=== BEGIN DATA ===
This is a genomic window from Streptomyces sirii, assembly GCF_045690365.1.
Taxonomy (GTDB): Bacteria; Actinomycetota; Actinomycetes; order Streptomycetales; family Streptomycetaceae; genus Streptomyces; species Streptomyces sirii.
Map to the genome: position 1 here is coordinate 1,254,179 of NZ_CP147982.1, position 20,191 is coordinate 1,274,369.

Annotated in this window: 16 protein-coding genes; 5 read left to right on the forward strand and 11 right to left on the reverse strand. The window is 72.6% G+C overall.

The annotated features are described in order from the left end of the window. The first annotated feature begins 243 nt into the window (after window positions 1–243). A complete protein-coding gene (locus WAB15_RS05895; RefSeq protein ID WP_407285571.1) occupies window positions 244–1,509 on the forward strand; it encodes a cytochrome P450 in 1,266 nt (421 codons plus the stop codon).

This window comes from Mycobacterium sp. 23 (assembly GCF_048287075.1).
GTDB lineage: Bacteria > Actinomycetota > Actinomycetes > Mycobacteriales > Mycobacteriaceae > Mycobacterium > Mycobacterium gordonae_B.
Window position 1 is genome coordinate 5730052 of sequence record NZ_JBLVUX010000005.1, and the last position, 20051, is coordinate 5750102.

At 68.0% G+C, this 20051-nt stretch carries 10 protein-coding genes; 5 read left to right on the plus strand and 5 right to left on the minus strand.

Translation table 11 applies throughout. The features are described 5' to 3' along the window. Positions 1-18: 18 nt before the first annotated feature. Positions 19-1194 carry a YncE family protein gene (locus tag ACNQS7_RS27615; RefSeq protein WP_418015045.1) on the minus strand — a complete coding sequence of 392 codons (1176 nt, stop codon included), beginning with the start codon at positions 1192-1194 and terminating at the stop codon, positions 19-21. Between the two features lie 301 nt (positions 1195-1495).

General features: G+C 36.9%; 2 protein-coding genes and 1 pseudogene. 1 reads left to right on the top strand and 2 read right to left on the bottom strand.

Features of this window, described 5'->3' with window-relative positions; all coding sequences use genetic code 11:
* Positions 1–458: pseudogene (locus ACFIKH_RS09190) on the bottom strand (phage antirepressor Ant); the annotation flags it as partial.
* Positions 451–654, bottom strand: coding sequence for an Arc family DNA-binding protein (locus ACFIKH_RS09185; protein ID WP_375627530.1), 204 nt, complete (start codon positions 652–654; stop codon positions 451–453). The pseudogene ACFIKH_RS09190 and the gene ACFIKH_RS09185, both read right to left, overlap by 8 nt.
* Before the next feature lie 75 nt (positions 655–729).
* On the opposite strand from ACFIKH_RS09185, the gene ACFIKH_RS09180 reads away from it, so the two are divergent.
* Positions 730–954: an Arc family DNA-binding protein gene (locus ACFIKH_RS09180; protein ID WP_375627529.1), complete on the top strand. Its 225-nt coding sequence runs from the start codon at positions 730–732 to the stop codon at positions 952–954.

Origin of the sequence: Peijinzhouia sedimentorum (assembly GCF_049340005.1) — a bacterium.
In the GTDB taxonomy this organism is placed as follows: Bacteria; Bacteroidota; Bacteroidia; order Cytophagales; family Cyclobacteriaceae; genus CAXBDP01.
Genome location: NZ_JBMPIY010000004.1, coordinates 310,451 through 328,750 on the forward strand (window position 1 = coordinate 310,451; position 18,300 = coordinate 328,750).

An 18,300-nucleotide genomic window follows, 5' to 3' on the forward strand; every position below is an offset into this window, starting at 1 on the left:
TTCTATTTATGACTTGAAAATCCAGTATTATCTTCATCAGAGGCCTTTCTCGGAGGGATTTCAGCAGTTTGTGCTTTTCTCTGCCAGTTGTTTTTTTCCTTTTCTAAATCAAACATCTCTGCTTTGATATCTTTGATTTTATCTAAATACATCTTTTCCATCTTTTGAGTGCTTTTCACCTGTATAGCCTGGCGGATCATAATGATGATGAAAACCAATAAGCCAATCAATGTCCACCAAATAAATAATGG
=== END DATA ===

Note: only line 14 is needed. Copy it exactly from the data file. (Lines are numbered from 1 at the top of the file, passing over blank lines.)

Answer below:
* Positions 451–654, bottom strand: coding sequence for an Arc family DNA-binding protein (locus ACFIKH_RS09185; protein ID WP_375627530.1), 204 nt, complete (start codon positions 652–654; stop codon positions 451–453). The pseudogene ACFIKH_RS09190 and the gene ACFIKH_RS09185, both read right to left, overlap by 8 nt.